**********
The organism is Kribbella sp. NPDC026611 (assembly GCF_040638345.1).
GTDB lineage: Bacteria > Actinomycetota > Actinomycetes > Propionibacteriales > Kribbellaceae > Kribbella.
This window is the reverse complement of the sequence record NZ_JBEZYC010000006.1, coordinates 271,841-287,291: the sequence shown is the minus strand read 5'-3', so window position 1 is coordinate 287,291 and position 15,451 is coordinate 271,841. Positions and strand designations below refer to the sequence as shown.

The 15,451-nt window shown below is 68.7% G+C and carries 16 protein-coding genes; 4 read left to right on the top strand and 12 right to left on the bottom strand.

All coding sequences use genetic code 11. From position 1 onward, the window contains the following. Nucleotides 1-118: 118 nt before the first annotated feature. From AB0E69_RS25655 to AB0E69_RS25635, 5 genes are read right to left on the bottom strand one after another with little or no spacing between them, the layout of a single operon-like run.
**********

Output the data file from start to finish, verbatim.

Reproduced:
The organism is Kribbella sp. NPDC026611 (assembly GCF_040638345.1).
GTDB lineage: Bacteria > Actinomycetota > Actinomycetes > Propionibacteriales > Kribbellaceae > Kribbella.
This window is the reverse complement of the sequence record NZ_JBEZYC010000006.1, coordinates 271,841-287,291: the sequence shown is the minus strand read 5'-3', so window position 1 is coordinate 287,291 and position 15,451 is coordinate 271,841. Positions and strand designations below refer to the sequence as shown.

The 15,451-nt window shown below is 68.7% G+C and carries 16 protein-coding genes; 4 read left to right on the top strand and 12 right to left on the bottom strand.

All coding sequences use genetic code 11. From position 1 onward, the window contains the following. Nucleotides 1-118: 118 nt before the first annotated feature. From AB0E69_RS25655 to AB0E69_RS25635, 5 genes are read right to left on the bottom strand one after another with little or no spacing between them, the layout of a single operon-like run.